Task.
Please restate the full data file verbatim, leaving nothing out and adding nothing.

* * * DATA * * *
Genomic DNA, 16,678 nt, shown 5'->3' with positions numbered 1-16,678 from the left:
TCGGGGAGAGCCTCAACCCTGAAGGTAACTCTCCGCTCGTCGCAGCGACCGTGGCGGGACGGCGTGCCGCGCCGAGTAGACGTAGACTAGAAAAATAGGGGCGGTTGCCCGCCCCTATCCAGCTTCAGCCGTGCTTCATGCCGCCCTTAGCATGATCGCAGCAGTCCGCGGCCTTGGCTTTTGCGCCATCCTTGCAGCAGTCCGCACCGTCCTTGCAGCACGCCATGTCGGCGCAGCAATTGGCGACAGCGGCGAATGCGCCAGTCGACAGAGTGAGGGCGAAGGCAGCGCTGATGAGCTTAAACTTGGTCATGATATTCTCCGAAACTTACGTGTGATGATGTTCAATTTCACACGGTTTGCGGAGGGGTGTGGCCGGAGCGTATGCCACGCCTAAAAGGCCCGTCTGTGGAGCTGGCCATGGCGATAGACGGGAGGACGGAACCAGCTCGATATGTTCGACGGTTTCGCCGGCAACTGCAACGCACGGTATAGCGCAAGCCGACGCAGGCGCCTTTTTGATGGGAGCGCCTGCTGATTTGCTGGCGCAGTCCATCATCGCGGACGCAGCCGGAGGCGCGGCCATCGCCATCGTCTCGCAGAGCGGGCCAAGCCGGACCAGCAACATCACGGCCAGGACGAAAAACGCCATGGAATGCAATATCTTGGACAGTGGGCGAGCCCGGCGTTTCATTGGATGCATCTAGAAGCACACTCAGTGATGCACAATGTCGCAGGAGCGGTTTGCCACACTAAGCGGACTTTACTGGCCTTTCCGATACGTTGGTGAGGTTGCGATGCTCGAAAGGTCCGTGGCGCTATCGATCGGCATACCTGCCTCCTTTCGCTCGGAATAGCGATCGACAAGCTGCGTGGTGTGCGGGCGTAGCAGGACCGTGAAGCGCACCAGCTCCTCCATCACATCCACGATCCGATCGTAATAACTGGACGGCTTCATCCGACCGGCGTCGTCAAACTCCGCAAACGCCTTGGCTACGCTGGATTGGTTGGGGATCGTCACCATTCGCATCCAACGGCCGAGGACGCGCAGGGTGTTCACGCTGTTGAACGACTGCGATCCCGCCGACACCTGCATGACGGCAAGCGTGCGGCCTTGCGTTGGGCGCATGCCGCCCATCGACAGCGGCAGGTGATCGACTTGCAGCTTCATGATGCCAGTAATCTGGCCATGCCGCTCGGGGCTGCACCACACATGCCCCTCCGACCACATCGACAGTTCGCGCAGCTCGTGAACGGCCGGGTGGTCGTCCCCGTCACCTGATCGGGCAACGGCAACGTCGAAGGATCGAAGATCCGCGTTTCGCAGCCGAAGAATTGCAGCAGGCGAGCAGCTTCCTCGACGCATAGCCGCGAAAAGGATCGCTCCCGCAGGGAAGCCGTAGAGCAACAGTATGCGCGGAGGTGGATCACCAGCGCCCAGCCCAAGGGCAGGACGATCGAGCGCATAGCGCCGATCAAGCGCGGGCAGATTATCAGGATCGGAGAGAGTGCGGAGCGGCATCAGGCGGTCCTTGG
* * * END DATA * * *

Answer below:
Genomic DNA, 16,678 nt, shown 5'->3' with positions numbered 1-16,678 from the left:
TCGGGGAGAGCCTCAACCCTGAAGGTAACTCTCCGCTCGTCGCAGCGACCGTGGCGGGACGGCGTGCCGCGCCGAGTAGACGTAGACTAGAAAAATAGGGGCGGTTGCCCGCCCCTATCCAGCTTCAGCCGTGCTTCATGCCGCCCTTAGCATGATCGCAGCAGTCCGCGGCCTTGGCTTTTGCGCCATCCTTGCAGCAGTCCGCACCGTCCTTGCAGCACGCCATGTCGGCGCAGCAATTGGCGACAGCGGCGAATGCGCCAGTCGACAGAGTGAGGGCGAAGGCAGCGCTGATGAGCTTAAACTTGGTCATGATATTCTCCGAAACTTACGTGTGATGATGTTCAATTTCACACGGTTTGCGGAGGGGTGTGGCCGGAGCGTATGCCACGCCTAAAAGGCCCGTCTGTGGAGCTGGCCATGGCGATAGACGGGAGGACGGAACCAGCTCGATATGTTCGACGGTTTCGCCGGCAACTGCAACGCACGGTATAGCGCAAGCCGACGCAGGCGCCTTTTTGATGGGAGCGCCTGCTGATTTGCTGGCGCAGTCCATCATCGCGGACGCAGCCGGAGGCGCGGCCATCGCCATCGTCTCGCAGAGCGGGCCAAGCCGGACCAGCAACATCACGGCCAGGACGAAAAACGCCATGGAATGCAATATCTTGGACAGTGGGCGAGCCCGGCGTTTCATTGGATGCATCTAGAAGCACACTCAGTGATGCACAATGTCGCAGGAGCGGTTTGCCACACTAAGCGGACTTTACTGGCCTTTCCGATACGTTGGTGAGGTTGCGATGCTCGAAAGGTCCGTGGCGCTATCGATCGGCATACCTGCCTCCTTTCGCTCGGAATAGCGATCGACAAGCTGCGTGGTGTGCGGGCGTAGCAGGACCGTGAAGCGCACCAGCTCCTCCATCACATCCACGATCCGATCGTAATAACTGGACGGCTTCATCCGACCGGCGTCGTCAAACTCCGCAAACGCCTTGGCTACGCTGGATTGGTTGGGGATCGTCACCATTCGCATCCAACGGCCGAGGACGCGCAGGGTGTTCACGCTGTTGAACGACTGCGATCCCGCCGACACCTGCATGACGGCAAGCGTGCGGCCTTGCGTTGGGCGCATGCCGCCCATCGACAGCGGCAGGTGATCGACTTGCAGCTTCATGATGCCAGTAATCTGGCCATGCCGCTCGGGGCTGCACCACACATGCCCCTCCGACCACATCGACAGTTCGCGCAGCTCGTGAACGGCCGGGTGGTCGTCCCCGTCACCTGATCGGGCAACGGCAACGTCGAAGGATCGAAGATCCGCGTTTCGCAGCCGAAGAATTGCAGCAGGCGAGCAGCTTCCTCGACGCATAGCCGCGAAAAGGATCGCTCCCGCAGGGAAGCCGTAGAGCAACAGTATGCGCGGAGGTGGATCACCAGCGCCCAGCCCAAGGGCAGGACGATCGAGCGCATAGCGCCGATCAAGCGCGGGCAGATTATCAGGATCGGAGAGAGTGCGGAGCGGCATCAGGCGGTCCTTGG